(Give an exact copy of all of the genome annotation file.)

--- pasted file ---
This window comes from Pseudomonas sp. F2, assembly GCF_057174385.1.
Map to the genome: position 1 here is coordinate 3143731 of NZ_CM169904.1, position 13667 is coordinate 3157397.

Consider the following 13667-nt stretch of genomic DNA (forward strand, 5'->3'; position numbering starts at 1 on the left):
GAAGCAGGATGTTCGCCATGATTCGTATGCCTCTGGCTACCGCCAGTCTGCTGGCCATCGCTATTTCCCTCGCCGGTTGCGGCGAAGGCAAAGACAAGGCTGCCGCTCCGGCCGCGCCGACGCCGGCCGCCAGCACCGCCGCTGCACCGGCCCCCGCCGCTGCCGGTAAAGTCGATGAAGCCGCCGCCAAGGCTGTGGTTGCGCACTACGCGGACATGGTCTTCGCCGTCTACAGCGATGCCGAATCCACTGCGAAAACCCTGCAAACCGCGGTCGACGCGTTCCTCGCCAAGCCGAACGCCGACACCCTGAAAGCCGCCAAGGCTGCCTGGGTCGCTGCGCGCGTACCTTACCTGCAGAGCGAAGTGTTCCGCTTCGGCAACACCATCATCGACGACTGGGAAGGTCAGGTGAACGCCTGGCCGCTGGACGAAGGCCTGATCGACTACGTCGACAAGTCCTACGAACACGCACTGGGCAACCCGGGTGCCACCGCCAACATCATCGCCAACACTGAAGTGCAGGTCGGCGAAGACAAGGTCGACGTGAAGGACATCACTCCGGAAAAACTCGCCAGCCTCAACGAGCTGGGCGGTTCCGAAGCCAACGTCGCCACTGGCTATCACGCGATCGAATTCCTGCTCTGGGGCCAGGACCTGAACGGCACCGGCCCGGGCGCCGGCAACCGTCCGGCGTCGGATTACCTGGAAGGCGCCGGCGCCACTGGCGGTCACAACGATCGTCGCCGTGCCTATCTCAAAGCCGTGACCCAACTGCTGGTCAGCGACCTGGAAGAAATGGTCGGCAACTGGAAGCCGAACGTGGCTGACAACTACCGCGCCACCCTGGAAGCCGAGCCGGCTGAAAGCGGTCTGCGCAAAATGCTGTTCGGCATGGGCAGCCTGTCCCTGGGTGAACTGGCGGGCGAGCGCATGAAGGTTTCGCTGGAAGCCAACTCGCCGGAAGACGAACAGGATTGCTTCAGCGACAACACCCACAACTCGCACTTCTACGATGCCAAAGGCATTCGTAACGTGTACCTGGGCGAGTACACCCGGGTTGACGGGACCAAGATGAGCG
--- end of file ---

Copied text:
This window comes from Pseudomonas sp. F2, assembly GCF_057174385.1.
Map to the genome: position 1 here is coordinate 3143731 of NZ_CM169904.1, position 13667 is coordinate 3157397.

Consider the following 13667-nt stretch of genomic DNA (forward strand, 5'->3'; position numbering starts at 1 on the left):
GAAGCAGGATGTTCGCCATGATTCGTATGCCTCTGGCTACCGCCAGTCTGCTGGCCATCGCTATTTCCCTCGCCGGTTGCGGCGAAGGCAAAGACAAGGCTGCCGCTCCGGCCGCGCCGACGCCGGCCGCCAGCACCGCCGCTGCACCGGCCCCCGCCGCTGCCGGTAAAGTCGATGAAGCCGCCGCCAAGGCTGTGGTTGCGCACTACGCGGACATGGTCTTCGCCGTCTACAGCGATGCCGAATCCACTGCGAAAACCCTGCAAACCGCGGTCGACGCGTTCCTCGCCAAGCCGAACGCCGACACCCTGAAAGCCGCCAAGGCTGCCTGGGTCGCTGCGCGCGTACCTTACCTGCAGAGCGAAGTGTTCCGCTTCGGCAACACCATCATCGACGACTGGGAAGGTCAGGTGAACGCCTGGCCGCTGGACGAAGGCCTGATCGACTACGTCGACAAGTCCTACGAACACGCACTGGGCAACCCGGGTGCCACCGCCAACATCATCGCCAACACTGAAGTGCAGGTCGGCGAAGACAAGGTCGACGTGAAGGACATCACTCCGGAAAAACTCGCCAGCCTCAACGAGCTGGGCGGTTCCGAAGCCAACGTCGCCACTGGCTATCACGCGATCGAATTCCTGCTCTGGGGCCAGGACCTGAACGGCACCGGCCCGGGCGCCGGCAACCGTCCGGCGTCGGATTACCTGGAAGGCGCCGGCGCCACTGGCGGTCACAACGATCGTCGCCGTGCCTATCTCAAAGCCGTGACCCAACTGCTGGTCAGCGACCTGGAAGAAATGGTCGGCAACTGGAAGCCGAACGTGGCTGACAACTACCGCGCCACCCTGGAAGCCGAGCCGGCTGAAAGCGGTCTGCGCAAAATGCTGTTCGGCATGGGCAGCCTGTCCCTGGGTGAACTGGCGGGCGAGCGCATGAAGGTTTCGCTGGAAGCCAACTCGCCGGAAGACGAACAGGATTGCTTCAGCGACAACACCCACAACTCGCACTTCTACGATGCCAAAGGCATTCGTAACGTGTACCTGGGCGAGTACACCCGGGTTGACGGGACCAAGATGAGCG